It was just before noon on August 29, 2021, when Hurricane Ida made landfall on the Louisiana coast as a Category 4 hurricane. But for the Lafourche Parish Water District in Lockport, Louisiana, preparations had been underway for days. One of the tools the water district used to understand what was happening in its water system prior to and after the storm was the AMERICAN Flow Control SEMPER® Remote Pressure Monitor (RPM).
Prior to Ida’s landfall, the Lafourche Parish Water District placed the AFC SEMPER RPMs at two strategic locations in its distribution system where issues had been present in the past. “The AFC SEMPER RPMs gave us an understanding of when our system went down,” said Lafourche Parish Water District Technical Assistant Tory Hebert. “Once we were able to turn the water back on, the units gave us a better idea of what system pressure was and where we were having issues. We discovered we had about 20 leaks, and work began to open and close valves to get the entire water system up and running.”
Although not intended for submerged service, in a testament to the durability of the AFC SEMPER RPM, Hebert said one unit was placed in an area that had the potential for flooding and was difficult to get to after the storm. “We believe the unit may have been submerged, but it still works fine,” he said.
“We’ve had a lot of data issues with storms, and in the past, it’s taken a couple of weeks to get the information in, as our SCADA (Supervisory Control and Data Acquisition) system relies on electricity to relay information. During storms, we may not have electricity for up to a month,” Hebert continued. [SCADA is a computer system water utilities use to gather and analyze real-time data, and monitor and control operations or equipment.] “But the AFC SEMPER RPM and its software gave us access to the data much faster.”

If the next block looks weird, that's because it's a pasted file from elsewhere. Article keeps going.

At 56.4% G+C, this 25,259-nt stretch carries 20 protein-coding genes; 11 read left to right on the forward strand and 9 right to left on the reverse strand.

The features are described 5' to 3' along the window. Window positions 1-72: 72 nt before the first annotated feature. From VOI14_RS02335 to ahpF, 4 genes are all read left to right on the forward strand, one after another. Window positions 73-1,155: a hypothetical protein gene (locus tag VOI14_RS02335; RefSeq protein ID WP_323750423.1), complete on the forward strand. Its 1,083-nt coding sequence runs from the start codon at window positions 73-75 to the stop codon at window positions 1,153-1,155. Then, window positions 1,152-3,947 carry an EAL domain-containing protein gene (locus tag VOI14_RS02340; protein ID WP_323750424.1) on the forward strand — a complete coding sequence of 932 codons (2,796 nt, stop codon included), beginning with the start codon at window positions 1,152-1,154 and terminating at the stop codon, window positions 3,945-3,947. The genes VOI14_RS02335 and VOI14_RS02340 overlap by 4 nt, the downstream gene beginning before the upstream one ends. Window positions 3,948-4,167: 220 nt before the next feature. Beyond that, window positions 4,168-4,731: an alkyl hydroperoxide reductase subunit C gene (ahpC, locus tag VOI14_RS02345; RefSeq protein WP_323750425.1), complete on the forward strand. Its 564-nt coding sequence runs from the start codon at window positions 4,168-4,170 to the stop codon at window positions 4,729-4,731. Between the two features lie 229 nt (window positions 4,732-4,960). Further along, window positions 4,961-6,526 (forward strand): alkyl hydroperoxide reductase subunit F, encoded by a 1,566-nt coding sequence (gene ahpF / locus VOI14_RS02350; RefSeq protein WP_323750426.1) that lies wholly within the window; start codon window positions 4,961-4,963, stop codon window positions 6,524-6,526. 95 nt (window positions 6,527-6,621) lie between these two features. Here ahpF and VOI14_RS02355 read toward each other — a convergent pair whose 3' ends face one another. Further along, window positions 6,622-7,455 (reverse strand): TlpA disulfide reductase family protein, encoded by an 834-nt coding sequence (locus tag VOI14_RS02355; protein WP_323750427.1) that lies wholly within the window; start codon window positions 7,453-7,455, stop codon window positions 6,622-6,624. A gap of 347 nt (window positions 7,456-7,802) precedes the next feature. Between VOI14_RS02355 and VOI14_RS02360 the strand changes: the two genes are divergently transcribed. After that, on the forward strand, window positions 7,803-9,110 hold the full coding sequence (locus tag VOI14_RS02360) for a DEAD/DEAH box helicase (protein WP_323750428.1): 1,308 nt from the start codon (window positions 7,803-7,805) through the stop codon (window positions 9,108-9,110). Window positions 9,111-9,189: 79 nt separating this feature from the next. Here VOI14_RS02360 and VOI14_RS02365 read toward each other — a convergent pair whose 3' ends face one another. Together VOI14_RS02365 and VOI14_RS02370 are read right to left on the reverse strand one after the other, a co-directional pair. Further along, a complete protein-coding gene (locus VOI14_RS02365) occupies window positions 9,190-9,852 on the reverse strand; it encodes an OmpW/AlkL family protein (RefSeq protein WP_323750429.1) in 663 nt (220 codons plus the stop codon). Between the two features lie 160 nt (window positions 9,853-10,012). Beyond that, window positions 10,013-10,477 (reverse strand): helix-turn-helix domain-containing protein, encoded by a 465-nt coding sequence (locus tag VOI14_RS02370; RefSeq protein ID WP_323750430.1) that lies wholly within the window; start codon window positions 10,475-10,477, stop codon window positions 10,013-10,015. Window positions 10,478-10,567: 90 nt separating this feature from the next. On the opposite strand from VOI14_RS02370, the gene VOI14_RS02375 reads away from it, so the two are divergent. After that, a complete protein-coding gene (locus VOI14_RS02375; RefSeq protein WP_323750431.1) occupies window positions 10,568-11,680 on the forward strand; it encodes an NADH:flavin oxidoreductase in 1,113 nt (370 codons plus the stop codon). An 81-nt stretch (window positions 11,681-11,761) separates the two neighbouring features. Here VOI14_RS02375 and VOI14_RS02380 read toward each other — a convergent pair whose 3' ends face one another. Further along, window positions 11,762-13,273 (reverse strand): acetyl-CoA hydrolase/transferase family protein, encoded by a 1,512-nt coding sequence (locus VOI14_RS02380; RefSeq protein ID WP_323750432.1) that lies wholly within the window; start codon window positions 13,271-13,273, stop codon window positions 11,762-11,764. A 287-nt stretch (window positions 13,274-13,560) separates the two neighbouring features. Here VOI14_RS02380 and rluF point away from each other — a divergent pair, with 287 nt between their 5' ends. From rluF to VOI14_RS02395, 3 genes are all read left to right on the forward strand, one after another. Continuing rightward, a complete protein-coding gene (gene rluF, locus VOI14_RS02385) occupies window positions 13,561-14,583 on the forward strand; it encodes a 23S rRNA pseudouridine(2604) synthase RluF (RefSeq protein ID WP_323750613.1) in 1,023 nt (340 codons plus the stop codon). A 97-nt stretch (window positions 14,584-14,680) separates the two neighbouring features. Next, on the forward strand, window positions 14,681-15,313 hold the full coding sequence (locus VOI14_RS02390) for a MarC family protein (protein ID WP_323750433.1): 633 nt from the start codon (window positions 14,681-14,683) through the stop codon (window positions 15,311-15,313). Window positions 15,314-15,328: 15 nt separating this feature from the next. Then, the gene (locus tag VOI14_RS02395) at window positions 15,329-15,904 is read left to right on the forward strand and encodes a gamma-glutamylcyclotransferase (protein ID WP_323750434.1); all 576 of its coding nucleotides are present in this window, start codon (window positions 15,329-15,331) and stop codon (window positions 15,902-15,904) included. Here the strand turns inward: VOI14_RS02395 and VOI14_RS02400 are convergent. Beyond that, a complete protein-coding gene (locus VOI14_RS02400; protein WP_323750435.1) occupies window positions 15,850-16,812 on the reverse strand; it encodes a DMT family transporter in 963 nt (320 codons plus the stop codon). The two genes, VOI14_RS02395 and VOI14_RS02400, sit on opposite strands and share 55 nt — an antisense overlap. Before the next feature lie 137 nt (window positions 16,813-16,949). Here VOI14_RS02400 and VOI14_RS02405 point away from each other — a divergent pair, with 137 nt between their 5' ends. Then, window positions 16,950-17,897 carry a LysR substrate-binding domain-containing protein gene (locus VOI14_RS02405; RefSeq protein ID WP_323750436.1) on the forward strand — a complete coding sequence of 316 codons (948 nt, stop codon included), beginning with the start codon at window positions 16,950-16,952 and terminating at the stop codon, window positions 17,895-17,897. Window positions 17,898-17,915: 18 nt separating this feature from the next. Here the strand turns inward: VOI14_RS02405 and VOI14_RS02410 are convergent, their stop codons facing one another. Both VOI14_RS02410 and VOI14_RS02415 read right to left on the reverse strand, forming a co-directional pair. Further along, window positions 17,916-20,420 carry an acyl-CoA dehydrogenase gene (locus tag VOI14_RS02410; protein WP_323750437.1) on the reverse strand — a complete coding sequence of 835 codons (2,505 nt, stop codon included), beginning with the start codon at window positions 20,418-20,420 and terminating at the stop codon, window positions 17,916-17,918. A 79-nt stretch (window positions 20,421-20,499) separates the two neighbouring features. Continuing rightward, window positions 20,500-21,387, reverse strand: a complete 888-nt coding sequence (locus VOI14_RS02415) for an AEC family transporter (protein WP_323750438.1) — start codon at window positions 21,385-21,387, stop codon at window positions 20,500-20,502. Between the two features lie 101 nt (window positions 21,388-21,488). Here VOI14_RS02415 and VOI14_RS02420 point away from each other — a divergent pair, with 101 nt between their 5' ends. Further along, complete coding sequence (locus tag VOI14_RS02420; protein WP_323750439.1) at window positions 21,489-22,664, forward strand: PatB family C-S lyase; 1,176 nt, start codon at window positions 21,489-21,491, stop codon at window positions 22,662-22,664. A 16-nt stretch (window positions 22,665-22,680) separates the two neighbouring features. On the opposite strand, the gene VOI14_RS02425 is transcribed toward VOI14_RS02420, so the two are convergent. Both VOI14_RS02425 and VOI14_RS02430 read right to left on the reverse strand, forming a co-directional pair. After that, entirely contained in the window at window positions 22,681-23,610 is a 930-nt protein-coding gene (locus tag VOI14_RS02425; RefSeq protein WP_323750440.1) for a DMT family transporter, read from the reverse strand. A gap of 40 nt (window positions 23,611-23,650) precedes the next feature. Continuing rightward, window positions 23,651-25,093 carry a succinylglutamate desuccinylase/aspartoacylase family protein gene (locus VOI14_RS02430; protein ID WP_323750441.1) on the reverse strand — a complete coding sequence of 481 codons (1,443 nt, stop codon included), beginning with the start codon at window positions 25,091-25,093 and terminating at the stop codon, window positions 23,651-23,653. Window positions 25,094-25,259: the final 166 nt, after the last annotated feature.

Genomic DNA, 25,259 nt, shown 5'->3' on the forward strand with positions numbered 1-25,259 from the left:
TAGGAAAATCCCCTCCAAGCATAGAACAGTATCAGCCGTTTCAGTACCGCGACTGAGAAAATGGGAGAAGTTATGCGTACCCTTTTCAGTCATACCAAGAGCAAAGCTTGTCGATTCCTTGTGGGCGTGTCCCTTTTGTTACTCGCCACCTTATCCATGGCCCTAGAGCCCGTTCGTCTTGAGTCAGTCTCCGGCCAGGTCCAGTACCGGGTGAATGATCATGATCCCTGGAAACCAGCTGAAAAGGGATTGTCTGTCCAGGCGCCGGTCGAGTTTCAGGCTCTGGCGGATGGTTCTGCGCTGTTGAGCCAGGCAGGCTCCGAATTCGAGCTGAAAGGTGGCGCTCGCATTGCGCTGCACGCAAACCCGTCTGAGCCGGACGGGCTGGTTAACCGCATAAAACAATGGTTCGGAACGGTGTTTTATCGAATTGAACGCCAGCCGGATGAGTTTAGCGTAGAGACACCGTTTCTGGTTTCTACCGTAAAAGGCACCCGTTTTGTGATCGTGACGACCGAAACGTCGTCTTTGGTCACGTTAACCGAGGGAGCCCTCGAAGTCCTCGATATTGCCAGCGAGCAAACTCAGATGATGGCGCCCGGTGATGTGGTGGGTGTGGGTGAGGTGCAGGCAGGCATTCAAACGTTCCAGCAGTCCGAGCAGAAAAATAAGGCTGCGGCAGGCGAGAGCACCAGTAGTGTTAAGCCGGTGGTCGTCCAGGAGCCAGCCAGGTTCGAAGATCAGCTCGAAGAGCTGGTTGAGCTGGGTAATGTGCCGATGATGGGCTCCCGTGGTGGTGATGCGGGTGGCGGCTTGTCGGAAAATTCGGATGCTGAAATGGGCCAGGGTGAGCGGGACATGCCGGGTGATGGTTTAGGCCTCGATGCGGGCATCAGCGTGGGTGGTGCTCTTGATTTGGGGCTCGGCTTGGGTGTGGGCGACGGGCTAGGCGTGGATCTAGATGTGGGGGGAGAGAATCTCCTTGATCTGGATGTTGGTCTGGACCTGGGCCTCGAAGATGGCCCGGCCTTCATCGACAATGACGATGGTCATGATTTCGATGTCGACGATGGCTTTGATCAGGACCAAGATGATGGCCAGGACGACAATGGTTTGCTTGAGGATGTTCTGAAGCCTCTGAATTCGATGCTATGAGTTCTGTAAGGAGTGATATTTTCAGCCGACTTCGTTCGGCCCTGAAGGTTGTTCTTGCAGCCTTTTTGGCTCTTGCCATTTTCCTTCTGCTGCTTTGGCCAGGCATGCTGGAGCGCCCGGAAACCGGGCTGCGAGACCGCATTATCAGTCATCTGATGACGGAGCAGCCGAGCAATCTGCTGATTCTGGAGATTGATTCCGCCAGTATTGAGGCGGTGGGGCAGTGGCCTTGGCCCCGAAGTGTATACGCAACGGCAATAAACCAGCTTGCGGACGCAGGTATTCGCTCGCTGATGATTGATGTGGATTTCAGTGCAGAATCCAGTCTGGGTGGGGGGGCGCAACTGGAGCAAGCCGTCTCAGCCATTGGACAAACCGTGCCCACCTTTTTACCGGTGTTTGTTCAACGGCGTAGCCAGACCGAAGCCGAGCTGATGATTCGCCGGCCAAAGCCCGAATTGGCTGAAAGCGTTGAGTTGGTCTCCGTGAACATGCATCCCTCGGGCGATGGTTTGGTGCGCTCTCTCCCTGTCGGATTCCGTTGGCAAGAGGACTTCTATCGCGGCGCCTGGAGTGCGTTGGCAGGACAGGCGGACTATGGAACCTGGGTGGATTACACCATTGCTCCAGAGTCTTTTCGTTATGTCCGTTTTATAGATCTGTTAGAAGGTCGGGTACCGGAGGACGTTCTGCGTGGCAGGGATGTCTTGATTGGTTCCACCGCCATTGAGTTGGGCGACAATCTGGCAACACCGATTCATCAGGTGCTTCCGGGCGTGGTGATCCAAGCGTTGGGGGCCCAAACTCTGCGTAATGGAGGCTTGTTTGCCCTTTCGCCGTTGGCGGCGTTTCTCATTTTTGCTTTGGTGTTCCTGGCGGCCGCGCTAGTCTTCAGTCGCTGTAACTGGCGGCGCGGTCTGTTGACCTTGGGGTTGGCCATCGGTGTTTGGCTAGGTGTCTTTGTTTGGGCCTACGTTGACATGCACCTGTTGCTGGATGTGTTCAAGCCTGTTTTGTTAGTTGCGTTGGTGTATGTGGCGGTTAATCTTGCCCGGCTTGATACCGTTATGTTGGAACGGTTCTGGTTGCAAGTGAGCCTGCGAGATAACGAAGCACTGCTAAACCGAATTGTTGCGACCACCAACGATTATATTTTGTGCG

The Lafourche Parish Water District initially purchased two AFC SEMPER RPMs more than a year ago to help create a more accurate hydraulic model of its system. The water district can now look at data and graphs provided by the AFC SEMPER RPM and Trimble Unity® software to see when pumps turn on and off and how that affects the system.
“The AFC SEMPER RPM helps you identify things that might be going on in your system,” Hebert said. “A lot of times what you assume is going on with the system is different than what the data shows. The AFC SEMPER RPM gives you facts you can rely on. It’s a portable and versatile tool that can be used in a number of situations.”
The Lafourche Parish Water District has so far used the units at 10 different sites across its system of more than 1,000 miles of pipes. It serves about 32,000 customers and delivers about 9 million gallons of water a day.
In addition to using the AFC SEMPER RPMs to create a more accurate hydraulic model and assist after storms, the water district has used the units to investigate low water pressure complaints from customers. “We had an issue at a water park where the customer complained of low water pressure,” Hebert said. “We put the AFC SEMPER RPM on a fire hydrant, and I was able to look at the data and see that we were able to maintain normal water pressure while the water park was in service. We then worked with the customer to resolve the issue on their end.”
Hebert said one difference he sees with the AFC SEMPER RPM and other pressure recorders is its use of the Trimble cloud-based software. “Every day I can look at the data and see what it shows,” he said. “That’s what sets it apart from others we’ve used in the past. It’s very straightforward and easy to use.”
The AFC SEMPER RPM was introduced in 2020 in partnership with Trimble Water. It is a wireless, battery-powered pressure recorder that provides utilities with the data needed to monitor water pressure throughout their systems, help identify transients and reduce non-revenue water. To learn more, visit https://american-usa.com/products/valves-and-hydrants/semper/.